Wednesday, August 25, 2010

Dire Straits 2: Communiqué

It’s said that a band puts a lifetime into their first album, and a month into their second. Communiqué wasn’t as big of a hit as Dire Straits’ debut (in the US, anyway) but while it follows some of the patterns of that album, it’s hardly a retread. And in some ways, it’s more satisfying, proving to whomever was paying attention that they weren’t just a flash in the pan.
Naturally, it starts with an epic—in this case, “Once Upon A Time In The West”, conjuring not visions of cowboys but a hint of reggae over a broken time signature. “News” opens on melancholy guitar figure, repeated under verses and leading into the tension of the bridges. A similar effect drives “Where Do You Think You’re Going?”, but is given space to expand and rev up with a solo over the fade. The mood lifts somewhat with the title track, which doesn’t seem like much lyrically but keeps a rhythm going long enough to keep things up.
Just as before, the single starts side two. “Lady Writer” is directly descended musically from “Sultans Of Swing”, complete with a variation of that same guitar solo. “Angel Of Mercy” and particularly “Portobello Belle” are very tender singalongs perfect for any pub or football match, but “Single Handed Sailor” overstays his welcome with a generally annoying riff. Virtually dominated by ocean sound effects and a lumbering groove, the overlong “Follow Me Home” is an oddly quiet conclusion. In fact, several seconds go by before you might realize that the album’s over, so you can either put something else on or listen to it again. (Probably the latter.)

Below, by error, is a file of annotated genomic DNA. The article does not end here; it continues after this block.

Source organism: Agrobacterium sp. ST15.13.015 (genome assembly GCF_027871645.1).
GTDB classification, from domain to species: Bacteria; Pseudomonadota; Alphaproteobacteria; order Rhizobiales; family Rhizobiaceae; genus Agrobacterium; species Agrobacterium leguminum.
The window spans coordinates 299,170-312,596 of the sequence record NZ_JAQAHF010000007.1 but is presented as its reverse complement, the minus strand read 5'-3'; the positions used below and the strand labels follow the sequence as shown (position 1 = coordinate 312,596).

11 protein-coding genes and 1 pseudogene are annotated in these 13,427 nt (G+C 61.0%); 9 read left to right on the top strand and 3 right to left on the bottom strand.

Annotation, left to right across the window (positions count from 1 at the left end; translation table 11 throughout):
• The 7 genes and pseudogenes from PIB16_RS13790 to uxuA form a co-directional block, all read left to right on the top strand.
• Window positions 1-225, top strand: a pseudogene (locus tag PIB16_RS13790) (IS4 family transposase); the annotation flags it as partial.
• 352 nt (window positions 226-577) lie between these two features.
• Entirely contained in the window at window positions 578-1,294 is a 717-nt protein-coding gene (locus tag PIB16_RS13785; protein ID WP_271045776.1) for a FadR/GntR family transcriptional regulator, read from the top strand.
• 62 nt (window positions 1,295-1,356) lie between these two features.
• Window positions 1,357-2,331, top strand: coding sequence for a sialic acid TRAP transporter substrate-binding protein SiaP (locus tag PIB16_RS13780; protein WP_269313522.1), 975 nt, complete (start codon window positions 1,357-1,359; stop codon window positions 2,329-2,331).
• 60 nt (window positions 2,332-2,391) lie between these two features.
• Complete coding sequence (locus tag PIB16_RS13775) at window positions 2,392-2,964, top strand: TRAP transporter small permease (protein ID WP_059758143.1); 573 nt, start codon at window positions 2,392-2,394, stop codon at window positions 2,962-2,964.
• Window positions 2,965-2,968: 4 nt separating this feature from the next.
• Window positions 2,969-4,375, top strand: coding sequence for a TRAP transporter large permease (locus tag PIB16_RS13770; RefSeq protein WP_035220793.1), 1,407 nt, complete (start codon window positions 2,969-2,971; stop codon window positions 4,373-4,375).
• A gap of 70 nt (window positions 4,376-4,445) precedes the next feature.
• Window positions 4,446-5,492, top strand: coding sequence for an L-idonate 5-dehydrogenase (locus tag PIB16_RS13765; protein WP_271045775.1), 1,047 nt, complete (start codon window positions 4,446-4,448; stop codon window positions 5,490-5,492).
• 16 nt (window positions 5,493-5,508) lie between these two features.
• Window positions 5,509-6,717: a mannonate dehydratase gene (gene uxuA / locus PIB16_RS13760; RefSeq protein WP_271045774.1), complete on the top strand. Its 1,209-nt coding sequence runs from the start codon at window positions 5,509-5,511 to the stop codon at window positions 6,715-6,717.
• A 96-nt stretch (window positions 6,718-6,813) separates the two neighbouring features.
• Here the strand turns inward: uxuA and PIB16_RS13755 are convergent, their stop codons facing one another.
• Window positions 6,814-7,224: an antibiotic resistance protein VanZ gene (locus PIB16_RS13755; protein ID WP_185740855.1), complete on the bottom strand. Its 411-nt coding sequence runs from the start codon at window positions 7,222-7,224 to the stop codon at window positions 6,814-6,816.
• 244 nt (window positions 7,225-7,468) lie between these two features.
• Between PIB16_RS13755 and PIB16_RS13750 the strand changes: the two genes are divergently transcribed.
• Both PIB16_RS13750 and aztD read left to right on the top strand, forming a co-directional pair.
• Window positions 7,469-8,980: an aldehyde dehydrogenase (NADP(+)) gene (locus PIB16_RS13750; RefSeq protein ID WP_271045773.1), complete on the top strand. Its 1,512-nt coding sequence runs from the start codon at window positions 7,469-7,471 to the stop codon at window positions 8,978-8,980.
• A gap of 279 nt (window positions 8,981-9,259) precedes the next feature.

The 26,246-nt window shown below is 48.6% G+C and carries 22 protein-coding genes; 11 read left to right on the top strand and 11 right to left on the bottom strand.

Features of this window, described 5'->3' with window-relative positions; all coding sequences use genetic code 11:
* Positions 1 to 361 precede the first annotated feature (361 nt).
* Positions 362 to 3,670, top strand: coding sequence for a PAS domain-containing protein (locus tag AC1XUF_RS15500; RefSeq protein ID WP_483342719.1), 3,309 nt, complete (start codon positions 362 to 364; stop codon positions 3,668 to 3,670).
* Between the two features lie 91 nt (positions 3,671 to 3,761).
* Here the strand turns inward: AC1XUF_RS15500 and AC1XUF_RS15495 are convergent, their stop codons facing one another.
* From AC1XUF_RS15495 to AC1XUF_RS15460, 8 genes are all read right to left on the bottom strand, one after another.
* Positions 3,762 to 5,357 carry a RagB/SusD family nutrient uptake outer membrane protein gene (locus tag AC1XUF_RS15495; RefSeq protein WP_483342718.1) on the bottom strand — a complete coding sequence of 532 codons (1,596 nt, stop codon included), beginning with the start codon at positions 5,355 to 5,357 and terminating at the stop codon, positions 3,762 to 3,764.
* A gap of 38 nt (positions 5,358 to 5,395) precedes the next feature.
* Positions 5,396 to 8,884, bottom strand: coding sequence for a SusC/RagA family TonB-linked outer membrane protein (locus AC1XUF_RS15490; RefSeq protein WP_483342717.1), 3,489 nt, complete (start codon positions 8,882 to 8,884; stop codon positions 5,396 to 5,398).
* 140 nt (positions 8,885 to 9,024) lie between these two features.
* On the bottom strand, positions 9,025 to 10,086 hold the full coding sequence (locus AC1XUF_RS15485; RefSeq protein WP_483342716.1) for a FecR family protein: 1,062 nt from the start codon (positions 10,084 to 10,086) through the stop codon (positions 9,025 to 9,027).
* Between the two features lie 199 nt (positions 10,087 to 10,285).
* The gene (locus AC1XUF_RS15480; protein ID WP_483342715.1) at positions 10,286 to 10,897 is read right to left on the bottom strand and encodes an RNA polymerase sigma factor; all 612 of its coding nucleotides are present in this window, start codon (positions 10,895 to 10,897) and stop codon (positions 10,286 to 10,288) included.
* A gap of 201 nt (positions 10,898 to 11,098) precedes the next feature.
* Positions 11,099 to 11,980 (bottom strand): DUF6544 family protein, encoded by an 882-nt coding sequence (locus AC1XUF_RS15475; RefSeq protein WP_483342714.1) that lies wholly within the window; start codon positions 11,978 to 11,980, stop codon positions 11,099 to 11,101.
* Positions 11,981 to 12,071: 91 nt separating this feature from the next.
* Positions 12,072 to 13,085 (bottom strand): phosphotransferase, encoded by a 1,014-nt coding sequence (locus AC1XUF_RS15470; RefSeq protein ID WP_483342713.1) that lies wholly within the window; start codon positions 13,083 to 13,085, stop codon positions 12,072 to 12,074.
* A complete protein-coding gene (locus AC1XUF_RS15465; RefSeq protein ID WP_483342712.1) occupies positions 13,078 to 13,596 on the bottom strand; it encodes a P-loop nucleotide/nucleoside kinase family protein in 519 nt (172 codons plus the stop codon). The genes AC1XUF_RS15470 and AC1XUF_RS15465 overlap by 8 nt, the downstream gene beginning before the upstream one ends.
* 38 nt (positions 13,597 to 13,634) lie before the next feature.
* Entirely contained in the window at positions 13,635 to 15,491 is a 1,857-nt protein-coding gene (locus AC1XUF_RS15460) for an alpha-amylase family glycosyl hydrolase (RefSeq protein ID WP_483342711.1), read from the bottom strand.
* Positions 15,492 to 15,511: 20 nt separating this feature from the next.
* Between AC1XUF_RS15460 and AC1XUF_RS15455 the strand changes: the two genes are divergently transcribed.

Like most Dire Straits albums, Communiqué sounds good, thanks to the legendary team of Barry Beckett and Jerry Wexler, mere months before they brought Mark Knopfler in for Dylan’s Slow Train Coming. The variety of the music gives it just the slightest edge over the debut, and the future looked promising. On the pop charts, however, disco was still king, so the band was still considered a one-hit wonder.

Dire Straits Communiqué (1979)—

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